Use the SDK to communicate with the embedded Experience

The SDK allows to pass parameters, as well as send and receive custom messages to the embedded Experience so as to assist in developing more complex integrations.

This enables us to share information, such as authentication or user preferences (such as language), between the app and Experience, or to react to user interactions in either, such as notifying your app that the user requested to log in.

Sending parameters to the Experience initialisation

The first and simplest way to provide data to the Experience is via embed parameters. This allows the parent application to pass a dictionary of strings to the embedded Experience at the time the Experience is being initialised.

This approach is specially useful for data you want to seed the Experience with from its very inception, such as the language the user prefers, or a parameter that will customise the Experience from start to finish.

The following snippet outlines how this is achieved on each platform:

let config = ExperienceConfiguration(
  parameters: ["customKey" : "customValue"]

let experience = Launcher.getExperience(config: config)

// You need to ensure the experiences are laid out however you see fit.
// For instance, could use autolayout constraints, or setting 
// their frame

Please note that some parameters are reserved by the SDK. If you were to pass a parameter that overlaps one of the ones we use, we will print a warning on the console, and ignore the value you provided in favour of the value the SDK needs to provide.

The protected parameters are:

  • h, p, and e.

  • Parameters prefixed with mic.

Sending and receiving messages

The other way to exchange data to the Experience is via sending and receiving messages. This allows the parent application and the Experience to send and receive messags between each other.

This is useful for updating the state of the Experience during its runtime, such as notifying about changes in the user log in status, as well as to notify about events, such as a change in the preferred user language.

Awaiting for the Experience to be ready

Given that embedding the Experience on the page is an asynchronous process, we need to await for it to become ready before we can start sending messages, otherwise they wouldn't be received correctly.

If you don't await for the Experience to be ready, your message might be lost.

To identify that the Experience is ready, we can register to receive a notification. The following snippet showcases how to do so:

class MyClass: ExperienceViewDelegate {
    func didBecomeReady(from controller: ExperienceView) {
        // experience is ready to accept incoming messages
    // Other methods of the delegate

Sending a message

A message is an object composed of the following:

  • An action identifying its purpose.

  • A data payload to be exchanged.

It is important to wait before experience is fully embedded before sending messages.

We can send a message by using the following code:

let experience = Launcher.getExperience()
let encodable = ["my": "payload]
experience.sendMessage(action: "my_action", payload: ["my": "payload"])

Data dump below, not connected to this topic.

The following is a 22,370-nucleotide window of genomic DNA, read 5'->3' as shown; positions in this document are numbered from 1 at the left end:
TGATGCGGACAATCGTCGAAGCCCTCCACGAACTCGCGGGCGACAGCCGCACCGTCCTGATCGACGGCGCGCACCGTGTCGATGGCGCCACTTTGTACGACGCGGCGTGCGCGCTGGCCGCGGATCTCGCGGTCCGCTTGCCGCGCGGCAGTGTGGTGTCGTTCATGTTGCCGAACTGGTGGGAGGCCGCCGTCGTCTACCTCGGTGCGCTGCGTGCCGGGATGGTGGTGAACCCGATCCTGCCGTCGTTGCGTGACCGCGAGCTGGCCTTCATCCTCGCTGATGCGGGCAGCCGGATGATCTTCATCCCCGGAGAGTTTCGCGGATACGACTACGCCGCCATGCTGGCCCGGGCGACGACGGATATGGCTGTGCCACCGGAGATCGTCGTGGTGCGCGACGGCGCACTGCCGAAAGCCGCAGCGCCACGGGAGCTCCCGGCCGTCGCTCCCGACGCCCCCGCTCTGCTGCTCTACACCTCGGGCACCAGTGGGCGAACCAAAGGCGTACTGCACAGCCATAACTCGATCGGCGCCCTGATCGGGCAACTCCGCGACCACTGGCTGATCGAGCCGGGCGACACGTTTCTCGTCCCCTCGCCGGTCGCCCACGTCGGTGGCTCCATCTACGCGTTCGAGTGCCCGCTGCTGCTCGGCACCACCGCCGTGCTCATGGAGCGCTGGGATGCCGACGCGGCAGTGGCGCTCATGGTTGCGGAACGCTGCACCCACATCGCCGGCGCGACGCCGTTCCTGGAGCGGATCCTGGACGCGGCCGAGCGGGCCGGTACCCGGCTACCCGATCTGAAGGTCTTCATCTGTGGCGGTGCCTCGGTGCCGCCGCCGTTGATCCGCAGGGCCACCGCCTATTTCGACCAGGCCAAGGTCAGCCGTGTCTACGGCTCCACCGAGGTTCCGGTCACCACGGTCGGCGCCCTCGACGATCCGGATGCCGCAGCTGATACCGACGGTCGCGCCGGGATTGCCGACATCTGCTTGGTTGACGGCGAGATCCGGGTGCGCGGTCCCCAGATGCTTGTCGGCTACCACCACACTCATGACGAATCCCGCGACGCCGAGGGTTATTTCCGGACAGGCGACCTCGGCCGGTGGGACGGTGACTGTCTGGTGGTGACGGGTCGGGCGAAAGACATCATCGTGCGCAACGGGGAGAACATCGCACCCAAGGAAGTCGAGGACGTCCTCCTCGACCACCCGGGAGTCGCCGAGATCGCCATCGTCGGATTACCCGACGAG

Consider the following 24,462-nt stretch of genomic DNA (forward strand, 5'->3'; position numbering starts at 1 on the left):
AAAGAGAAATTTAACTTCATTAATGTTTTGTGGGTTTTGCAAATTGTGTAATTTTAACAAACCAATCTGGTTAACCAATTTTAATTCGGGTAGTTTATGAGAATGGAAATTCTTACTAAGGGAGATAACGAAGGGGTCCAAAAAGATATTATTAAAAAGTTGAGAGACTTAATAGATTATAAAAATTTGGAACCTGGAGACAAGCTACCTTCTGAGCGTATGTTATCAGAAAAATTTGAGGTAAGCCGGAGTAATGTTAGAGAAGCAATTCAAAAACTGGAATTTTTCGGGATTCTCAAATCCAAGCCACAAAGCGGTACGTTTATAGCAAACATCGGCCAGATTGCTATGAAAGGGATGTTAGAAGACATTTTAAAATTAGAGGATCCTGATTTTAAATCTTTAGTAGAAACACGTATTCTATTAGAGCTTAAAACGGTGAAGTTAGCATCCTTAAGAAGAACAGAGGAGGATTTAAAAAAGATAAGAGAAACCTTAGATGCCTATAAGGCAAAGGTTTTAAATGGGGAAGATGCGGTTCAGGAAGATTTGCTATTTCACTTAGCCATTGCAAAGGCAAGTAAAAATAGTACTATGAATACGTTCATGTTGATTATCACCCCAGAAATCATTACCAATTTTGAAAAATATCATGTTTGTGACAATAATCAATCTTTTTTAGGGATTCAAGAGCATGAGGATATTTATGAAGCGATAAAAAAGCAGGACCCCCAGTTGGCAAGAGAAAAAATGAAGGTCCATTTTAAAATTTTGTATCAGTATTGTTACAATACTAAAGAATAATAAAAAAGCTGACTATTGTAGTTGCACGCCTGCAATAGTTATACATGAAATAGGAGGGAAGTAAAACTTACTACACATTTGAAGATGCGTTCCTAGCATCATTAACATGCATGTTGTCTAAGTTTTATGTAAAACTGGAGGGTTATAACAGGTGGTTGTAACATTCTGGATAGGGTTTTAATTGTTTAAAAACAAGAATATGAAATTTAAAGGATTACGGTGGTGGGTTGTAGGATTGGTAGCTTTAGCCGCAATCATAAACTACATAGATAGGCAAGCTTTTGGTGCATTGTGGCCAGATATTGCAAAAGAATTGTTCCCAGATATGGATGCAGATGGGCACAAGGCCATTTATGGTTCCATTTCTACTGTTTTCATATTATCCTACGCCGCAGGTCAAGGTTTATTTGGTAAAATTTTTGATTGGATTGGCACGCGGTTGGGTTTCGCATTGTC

Receiving messages from the Experience

Just as your application can send messages to the Experience, so can the Experience send you messages. Using a snippet similar to the next you'll be notified about messages sent by the Experience, and allow you to treat them as expected:

class MyClass: ExperienceViewDelegate {

    func embedExperience() -> ExperienceView {
        let experience = Launcher.getExperience()
        experience.delegate = self
        // We assume the caller sets the Experience in the UI
        return experience
    func didReceiveMessage(experienceView: ExperienceView, message: MessageData) {
        switch message.action {
        case "my_action":
            let payload = message.payload
            // Do something with the payload received that relates to 
            // the action my_action
    // Other methods of the delegate

Responding to a message

In some scenarios, you'll want to have a request/response pattern when communicating with the Experience. To do so, you will need to first receive a message to respond to, and then respond to it using a snippet similar to the following:

func didReceiveMessage(experienceView: ExperienceView, message: MessageData) {
    switch message.action {
    case "my_action":
        experienceView.respondToRequest(message: message, payload: ["my": "payload"])

Awaiting a response

We also offer the possibility of sending a message, and await for a response from the Experience. The following snippet demonstrates how to do so in each of the supported platforms:

let experience = Launcher.getExperience()
let encodable = ["my": "payload]
experience.sendRequest(action: "my_action", payload: payload) { result in
    switch result {
    case .success(let message):
    case .failure(let error):

Enable Logging

You can enable logging of the messages being sent between your app and Experience so as to help diagnose and fix potential issues in the integration. To do so, you can follow the next snippets:

By adjusting the logging level, you can choose to display only essential information while silencing less critical or verbose log messages.

import MonterosaSDKCommon

let logLevel: Log.Level = .debug
Log.setLogLevel(level: logLevel)

The available log levels are:

case silent
case error
case warning
case info
case debug
case verbose